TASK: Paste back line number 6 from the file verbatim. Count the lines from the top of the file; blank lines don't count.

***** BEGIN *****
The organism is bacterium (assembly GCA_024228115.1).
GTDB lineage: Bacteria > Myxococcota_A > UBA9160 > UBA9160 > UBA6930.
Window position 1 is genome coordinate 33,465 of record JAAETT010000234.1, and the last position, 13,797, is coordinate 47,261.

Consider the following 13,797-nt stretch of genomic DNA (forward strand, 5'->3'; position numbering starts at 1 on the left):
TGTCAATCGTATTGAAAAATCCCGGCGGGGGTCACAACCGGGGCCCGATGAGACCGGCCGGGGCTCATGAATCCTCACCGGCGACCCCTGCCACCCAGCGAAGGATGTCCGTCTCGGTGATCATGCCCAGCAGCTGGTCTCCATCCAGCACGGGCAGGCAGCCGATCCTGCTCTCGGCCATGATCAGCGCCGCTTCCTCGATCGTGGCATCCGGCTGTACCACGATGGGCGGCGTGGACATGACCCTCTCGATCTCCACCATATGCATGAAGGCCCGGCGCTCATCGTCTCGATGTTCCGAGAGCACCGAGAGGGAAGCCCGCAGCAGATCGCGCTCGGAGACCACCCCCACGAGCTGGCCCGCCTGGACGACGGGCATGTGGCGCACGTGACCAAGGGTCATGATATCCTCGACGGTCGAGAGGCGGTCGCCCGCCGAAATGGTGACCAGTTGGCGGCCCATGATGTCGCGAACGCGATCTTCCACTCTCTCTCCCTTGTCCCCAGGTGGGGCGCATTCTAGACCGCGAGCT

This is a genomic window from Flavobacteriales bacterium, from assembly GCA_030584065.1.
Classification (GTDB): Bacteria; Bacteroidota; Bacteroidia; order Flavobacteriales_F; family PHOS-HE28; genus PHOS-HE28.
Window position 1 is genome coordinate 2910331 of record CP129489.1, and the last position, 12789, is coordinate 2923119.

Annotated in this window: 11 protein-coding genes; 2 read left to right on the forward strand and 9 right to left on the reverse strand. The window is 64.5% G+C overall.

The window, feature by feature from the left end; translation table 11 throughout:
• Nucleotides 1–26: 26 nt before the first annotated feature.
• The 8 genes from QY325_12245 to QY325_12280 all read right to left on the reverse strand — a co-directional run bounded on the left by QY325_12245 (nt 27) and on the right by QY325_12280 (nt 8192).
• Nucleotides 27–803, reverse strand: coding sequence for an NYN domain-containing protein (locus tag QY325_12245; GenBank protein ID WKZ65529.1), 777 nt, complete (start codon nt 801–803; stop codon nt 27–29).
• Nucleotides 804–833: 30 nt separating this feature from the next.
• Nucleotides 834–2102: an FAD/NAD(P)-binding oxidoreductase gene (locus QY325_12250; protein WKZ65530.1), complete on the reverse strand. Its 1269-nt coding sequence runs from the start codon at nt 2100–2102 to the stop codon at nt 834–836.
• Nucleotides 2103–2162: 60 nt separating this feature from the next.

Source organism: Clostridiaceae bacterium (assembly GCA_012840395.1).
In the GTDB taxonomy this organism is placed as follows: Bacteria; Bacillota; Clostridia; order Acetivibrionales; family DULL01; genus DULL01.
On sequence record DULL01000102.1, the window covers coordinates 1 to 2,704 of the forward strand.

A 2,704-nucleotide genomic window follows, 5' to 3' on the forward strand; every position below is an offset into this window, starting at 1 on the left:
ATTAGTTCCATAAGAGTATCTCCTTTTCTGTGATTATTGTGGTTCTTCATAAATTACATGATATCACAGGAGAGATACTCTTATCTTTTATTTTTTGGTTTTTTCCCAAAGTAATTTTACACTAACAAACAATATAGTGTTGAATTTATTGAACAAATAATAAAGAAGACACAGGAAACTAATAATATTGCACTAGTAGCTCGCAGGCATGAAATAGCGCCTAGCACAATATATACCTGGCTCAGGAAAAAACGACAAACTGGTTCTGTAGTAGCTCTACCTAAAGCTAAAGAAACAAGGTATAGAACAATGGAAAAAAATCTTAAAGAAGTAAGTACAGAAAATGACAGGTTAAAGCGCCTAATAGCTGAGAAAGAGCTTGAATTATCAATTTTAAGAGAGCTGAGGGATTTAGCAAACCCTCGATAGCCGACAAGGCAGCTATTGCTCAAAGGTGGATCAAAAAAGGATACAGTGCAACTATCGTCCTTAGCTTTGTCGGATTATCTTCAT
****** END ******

This is a genomic window from Flavobacteriales bacterium, from assembly GCA_030584065.1.